A fairly scathing article by Eric Savitz in Barron’s this morning on SPACs: The New Blind Pools:

"It’s the return of the blind pool, gussied up with a nicer name — the special-purpose acquisition company, or SPAC. Whatever you call them, the game is pretty simple: You buy shares of a company with no operations, and then that company takes the cash and goes shopping for something to buy.

Pure genius! No need to worry about investors finding holes in the business model, since the prospectuses for these deals can truthfully offer absolutely no substantial information about operations. The deals are sold on the strength of management, the allure of vague plans to invest in hot sectors like China, oil or offshore outsourcing, and a set of strictures designed to protect investors from the kind of unscrupulous operators that gave blind pools a bad name in the early 1980s . . .

Still, despite the safeguards put into place, SPAC investors are voluntarily flying blind; they don’t know what they’re buying. SPACs might provide a chance at a big score for their officers, and make nice playthings for hedge-fund managers. But for retail investors, they’re just Wall Street’s latest casinos. Enter if you’re a gambler, not an investor."

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Source:
The New Blind Pools
By ERIC J. SAVITZ
Barron’s MONDAY, DECEMBER 12, 2005      
http://online.barrons.com/article/SB113417937240719118.html

Category: Investing

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4 Responses to “The New Blind Pools”

  1. Jon H says:

    Where it says “80% of shareholders” does that mean 80% of shareholders, or holders of 80% of the shares?

  2. B says:

    Another example of too much money trying to find a home? This is an amazing time. People are uneasy about their futures, risks are high and their seems to be a growing spread between the haves and have nots in legacy economies yet there is just a massive pool of funds out there looking for a return.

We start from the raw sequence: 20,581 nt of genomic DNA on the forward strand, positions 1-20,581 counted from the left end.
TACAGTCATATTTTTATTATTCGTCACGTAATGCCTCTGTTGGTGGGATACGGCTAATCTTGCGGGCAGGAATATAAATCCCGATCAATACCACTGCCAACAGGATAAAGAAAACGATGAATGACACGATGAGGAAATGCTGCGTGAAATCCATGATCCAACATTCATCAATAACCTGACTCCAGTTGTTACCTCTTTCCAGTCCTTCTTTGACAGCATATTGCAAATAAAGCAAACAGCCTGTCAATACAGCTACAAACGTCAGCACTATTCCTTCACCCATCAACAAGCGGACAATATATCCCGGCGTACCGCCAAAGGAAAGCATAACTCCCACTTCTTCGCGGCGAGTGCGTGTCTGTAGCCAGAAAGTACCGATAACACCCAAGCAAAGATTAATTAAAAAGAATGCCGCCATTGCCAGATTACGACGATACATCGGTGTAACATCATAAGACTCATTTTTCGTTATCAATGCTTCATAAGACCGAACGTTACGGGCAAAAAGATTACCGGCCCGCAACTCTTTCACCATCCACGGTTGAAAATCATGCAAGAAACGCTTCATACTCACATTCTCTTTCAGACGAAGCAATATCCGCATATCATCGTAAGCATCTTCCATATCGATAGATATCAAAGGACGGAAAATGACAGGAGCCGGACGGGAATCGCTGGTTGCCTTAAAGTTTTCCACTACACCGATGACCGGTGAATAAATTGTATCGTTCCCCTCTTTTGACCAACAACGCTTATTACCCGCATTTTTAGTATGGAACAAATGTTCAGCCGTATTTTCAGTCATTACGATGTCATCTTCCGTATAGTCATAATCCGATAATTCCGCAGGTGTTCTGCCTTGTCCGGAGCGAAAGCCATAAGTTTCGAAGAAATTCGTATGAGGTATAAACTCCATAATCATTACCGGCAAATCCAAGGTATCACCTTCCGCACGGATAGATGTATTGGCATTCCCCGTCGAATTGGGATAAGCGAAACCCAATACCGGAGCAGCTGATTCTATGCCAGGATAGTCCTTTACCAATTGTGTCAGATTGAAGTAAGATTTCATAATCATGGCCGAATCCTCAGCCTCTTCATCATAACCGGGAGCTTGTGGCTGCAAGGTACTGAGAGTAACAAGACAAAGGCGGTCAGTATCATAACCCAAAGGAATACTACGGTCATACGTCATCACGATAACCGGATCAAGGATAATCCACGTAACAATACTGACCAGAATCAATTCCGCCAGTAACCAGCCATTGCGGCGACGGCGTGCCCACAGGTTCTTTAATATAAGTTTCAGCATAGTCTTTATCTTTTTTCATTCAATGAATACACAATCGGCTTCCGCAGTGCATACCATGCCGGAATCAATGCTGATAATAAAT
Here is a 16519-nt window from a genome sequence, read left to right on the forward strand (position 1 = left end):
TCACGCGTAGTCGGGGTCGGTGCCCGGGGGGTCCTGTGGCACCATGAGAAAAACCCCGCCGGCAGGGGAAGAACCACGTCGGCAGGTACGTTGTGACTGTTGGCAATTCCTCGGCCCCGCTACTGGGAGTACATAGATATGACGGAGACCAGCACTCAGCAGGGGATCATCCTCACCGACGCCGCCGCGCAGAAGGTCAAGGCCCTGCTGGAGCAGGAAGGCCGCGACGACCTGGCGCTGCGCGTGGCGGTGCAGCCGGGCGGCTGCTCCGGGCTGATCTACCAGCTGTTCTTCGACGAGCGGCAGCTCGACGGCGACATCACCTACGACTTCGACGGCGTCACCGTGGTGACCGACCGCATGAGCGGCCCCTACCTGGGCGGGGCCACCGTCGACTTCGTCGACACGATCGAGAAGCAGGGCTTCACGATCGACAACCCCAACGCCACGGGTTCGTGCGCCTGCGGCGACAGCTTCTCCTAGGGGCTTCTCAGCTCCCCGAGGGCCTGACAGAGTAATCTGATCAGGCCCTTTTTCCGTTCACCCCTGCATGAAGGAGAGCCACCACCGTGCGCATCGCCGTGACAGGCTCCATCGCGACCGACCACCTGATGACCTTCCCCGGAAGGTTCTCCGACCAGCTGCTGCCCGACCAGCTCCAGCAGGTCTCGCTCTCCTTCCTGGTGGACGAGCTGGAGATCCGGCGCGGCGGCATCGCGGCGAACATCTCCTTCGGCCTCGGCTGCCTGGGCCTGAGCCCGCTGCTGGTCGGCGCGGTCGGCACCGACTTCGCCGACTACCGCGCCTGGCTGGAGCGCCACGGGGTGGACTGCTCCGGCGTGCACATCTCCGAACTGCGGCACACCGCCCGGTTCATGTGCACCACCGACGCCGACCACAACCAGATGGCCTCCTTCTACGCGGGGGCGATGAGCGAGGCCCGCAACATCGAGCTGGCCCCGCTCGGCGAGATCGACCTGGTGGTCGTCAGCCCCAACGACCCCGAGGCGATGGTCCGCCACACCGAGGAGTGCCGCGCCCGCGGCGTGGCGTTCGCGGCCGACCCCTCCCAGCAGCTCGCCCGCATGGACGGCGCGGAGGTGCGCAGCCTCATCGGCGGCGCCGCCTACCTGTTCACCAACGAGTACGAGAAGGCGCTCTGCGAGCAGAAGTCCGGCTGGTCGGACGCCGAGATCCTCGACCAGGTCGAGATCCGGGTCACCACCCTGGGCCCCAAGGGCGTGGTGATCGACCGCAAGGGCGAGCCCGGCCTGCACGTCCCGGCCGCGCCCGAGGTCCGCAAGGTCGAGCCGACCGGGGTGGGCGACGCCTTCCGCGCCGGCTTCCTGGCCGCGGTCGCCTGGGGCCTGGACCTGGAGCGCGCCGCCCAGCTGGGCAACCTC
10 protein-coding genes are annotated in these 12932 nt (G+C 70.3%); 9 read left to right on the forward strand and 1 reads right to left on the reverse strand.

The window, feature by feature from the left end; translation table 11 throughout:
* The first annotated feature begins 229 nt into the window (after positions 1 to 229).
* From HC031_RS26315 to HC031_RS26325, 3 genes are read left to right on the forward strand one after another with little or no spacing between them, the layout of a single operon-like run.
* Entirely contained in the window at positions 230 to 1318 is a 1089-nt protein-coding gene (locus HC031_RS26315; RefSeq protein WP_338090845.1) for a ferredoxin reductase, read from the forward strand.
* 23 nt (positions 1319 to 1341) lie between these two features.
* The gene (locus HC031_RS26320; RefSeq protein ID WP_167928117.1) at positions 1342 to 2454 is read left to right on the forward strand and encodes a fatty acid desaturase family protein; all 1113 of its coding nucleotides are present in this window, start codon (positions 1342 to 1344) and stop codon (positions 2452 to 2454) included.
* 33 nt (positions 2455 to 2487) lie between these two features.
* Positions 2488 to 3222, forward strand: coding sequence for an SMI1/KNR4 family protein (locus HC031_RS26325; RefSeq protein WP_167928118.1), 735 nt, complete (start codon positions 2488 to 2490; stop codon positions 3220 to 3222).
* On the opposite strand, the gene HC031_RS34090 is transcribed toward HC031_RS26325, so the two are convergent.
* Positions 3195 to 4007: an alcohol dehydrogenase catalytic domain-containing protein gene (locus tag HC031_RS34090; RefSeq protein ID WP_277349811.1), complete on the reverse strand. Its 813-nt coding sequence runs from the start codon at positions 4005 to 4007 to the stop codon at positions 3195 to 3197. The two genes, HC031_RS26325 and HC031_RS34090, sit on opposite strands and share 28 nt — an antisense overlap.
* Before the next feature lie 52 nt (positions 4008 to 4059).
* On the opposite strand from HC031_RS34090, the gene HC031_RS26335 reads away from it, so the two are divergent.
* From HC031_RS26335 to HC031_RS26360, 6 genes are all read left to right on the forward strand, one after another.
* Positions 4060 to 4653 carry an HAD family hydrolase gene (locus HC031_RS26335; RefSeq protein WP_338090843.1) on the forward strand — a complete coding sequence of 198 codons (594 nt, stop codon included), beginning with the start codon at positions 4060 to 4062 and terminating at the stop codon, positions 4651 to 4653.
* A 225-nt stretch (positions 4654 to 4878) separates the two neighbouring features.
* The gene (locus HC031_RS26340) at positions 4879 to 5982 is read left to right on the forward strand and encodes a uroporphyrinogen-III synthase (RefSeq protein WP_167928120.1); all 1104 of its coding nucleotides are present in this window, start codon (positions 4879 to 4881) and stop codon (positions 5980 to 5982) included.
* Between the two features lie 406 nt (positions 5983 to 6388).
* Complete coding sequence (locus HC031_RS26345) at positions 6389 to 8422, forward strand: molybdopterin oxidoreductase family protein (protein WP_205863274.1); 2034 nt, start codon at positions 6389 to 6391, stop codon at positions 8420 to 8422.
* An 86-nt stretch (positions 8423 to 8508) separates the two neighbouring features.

Will that drive all markets higher or will the grim reaper come a calling with a purging of excesses? It almost seems like locusts. Going from one investment to another. Oil, gold, global equities, platinum, SPACs, real estate, copper, forex markets, fixed instruments, etc.

  3. Josh says:

    As usual, Barrons scratches the surface then ignores the true story. These are not being marketed to retail investors as far as I can tell. If Savitz had looked at the Schedule 13 filings for these SPACs he would see that they are being gobbled up by hedge funds for investment purposes, not for delta neutral trading strategies. My guess is that funds like Amaranth LLC are buying portfolios of SPACs as a backdoor way to get involved in private equity. The terms are awfully generous to management, but hedge funds without the experience to run their own private equity portfolio would have to pay another layer of fees to participate in that game anyways, so it may not be that onerous. Regardless, they are not for me.